“Birds of Prey: And the Fantabulous Emancipation of One Harley Quinn,” directed by Cathy Yan, is the latest installment in the DCEU (DC Extended Universe), a series of films inspired by the eponymous comics company. Unlike its counterpart, the MCU (Marvel Cinematic Universe), the DCEU has been working towards a more experimental type of superhero film. Following the critically acclaimed “Joker,” “Birds of Prey,” tries to deliver a new flare to the world of DC but ultimately falls short.

The story follows Harley Quinn (Margot Robbie) after breaking up with her longtime lover and partner in crime, the Joker (not to be confused with the Academy Award winning Joaquin Phoenix adaptation). Without the Joker’s protection, Harley is thrown headfirst into a variety of encounters with Gothamites who want her dead, the primary example of which being the mob boss known as Black Mask (Ewan McGregor). After being captured, Harley is quick to save her skin by making a deal with Mask to recover the Bertinelli Diamond, which is featured prominently as the mcguffin of the story. 

The film boasts a diverse cast of characters from the pages of DC comics. As Quinn works to recover the diamond, she joins forces with an assortment of strong women who have “wronged” Black Mask. For comic fans who are interested in faithful adaptations of the characters brought to screen, prepare to be treated to a mixed bag. The vengeful vigilante, Huntress (Mary Elizabeth Winstead), goes almost unaltered, while others like Cassandra Cain (Ella Jay Basco) are close to unrecognizable. The remainder of the “Birds of Prey” are composed of the hardboiled TV cop Renee Montoya (Rosie Perez) and the melancholy Black Canary (Jurnee Smolett-Bell). The cast of characters are at their best when they are able to play off of one another, which doesn’t happen until the final sequence of the film.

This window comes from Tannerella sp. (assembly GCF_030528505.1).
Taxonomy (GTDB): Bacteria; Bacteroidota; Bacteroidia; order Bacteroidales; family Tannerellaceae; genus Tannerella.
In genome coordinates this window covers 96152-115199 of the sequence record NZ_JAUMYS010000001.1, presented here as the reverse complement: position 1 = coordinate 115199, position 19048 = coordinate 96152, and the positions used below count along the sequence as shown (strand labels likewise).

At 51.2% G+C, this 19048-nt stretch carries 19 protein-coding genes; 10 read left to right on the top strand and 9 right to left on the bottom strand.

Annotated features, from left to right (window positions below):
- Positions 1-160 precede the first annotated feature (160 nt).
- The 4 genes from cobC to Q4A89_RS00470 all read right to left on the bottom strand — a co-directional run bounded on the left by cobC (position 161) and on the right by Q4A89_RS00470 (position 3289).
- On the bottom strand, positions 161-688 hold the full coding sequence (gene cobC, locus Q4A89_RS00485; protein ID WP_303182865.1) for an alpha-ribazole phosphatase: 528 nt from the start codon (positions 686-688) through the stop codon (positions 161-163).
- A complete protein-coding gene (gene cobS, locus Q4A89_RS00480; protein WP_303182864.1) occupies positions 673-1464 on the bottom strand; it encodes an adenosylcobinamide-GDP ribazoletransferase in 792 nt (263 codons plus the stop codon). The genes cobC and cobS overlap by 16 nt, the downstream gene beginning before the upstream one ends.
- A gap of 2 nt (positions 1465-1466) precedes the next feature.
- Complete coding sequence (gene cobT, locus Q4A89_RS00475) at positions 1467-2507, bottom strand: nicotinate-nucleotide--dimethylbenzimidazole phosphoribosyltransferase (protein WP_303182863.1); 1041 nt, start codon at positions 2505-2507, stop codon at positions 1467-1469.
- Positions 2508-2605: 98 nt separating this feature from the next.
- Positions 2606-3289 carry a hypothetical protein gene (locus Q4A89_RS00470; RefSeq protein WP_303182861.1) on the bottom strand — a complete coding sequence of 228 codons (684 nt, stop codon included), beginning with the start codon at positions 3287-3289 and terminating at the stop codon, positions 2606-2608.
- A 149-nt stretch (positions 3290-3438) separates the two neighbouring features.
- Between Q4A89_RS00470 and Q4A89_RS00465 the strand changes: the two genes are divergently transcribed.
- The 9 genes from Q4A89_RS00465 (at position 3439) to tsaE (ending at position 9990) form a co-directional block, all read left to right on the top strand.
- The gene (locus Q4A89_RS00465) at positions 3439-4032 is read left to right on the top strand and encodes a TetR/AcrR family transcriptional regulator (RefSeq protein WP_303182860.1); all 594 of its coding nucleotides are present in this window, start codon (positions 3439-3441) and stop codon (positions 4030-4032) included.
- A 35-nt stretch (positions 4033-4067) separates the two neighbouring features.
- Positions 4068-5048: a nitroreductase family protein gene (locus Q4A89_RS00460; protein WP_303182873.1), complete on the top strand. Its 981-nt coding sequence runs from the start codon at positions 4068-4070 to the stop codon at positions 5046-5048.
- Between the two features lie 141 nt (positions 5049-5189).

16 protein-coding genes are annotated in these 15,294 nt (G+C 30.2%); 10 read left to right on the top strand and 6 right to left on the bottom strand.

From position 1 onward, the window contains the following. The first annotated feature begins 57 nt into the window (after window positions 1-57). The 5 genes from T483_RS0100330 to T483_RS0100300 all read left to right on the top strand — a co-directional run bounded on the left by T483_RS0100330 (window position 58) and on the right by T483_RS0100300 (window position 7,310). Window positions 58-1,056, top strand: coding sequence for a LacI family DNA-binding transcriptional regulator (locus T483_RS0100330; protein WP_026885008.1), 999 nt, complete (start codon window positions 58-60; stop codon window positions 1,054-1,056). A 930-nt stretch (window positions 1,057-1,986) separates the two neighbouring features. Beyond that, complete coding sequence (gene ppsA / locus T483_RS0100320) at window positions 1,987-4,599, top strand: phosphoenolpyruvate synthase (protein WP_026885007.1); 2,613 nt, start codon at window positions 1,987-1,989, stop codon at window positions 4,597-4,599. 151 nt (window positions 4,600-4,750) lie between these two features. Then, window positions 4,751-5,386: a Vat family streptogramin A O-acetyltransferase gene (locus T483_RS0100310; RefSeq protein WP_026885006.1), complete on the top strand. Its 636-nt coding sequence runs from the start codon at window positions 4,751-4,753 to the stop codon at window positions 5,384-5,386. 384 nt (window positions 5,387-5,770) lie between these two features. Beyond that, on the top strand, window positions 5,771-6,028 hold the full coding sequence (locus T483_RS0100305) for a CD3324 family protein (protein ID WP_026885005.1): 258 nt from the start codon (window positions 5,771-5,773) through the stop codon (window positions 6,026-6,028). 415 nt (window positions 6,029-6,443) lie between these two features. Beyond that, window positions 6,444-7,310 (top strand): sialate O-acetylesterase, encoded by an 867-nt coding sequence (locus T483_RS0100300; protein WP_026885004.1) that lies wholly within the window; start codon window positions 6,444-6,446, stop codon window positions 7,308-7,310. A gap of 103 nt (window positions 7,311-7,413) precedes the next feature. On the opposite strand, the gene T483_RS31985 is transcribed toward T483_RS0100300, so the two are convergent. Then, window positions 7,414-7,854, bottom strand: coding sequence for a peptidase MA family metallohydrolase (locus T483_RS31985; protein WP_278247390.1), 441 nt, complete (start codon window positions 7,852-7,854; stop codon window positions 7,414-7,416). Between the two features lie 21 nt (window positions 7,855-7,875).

Throughout the majority of the movie, the audience spectates Harley as she tries to help Cassandra pass the Bertinelli Diamond, which has been swallowed. Robbie plays Harley with a zany sense of humor and lack of morals, reminiscent of Ryan Reynolds’ Deadpool. However, the laughs don’t come as easily. McGregor’s take on Mask tries to deliver the same amount of zeal as Harley but simultaneously doubles down on the immorality, making it hard to find a laugh from his onstage performance as well. 

As an action-comedy superhero film, “Birds of Prey” succeeds with the action and fails to deliver with its comedy. The funniest part of the movie is easily the interaction between Harley and the “Birds of Prey,” which again isn’t delivered on until the final act of the film. The contrasting personalities, particularly of Huntress and Harley, is a delight to watch and is something that a sequel is in desperate need of. Though the film’s comedy mostly falls flat, its action sequences are some of the most fun and dynamic fights brought to the superhero genre. 

The fights featured in “Birds of Prey” blur the lines between gritty realism and the now commonplace superhero slugfest. The choreography of every one of these fight scenes is spectacular, and each corner of the frame is littered with some piece of the action. The last fight in particular, which takes place inside a fun house, stands out. It is highly imaginative and uses set pieces to the fullest advantage of the scene. The entire final act of the film gushes style with thrilling fights and fun comedy, to the point at which the viewer is almost tricked into thinking that the entirety of the film is spectacular. Unfortunately, this is not the case. 

“Birds of Prey” tries to deliver a unique sense of charm and wit to the superhero genre but fails largely due to a sense of disinterest up until the final act of the film. Had the team of women formed towards the middle of the movie, “Birds of Prey” would likely have been much more successful in all regards. While good action is delivered throughout the film, the best action sequences involve the entire cast of characters being put to use and the same applies for the film’s comedic qualities.

The final act is the only one to deliver on this and leaves the audience dissatisfied that it wasn’t given more of the best parts of the film. Despite failing to deliver for the majority of the movie, “Birds of Prey” leaves its viewers with plenty to look forward to in a sequel, promising more collaboration between the team in terms of both action and comedy. Until a sequel however, the first installment will have to make do.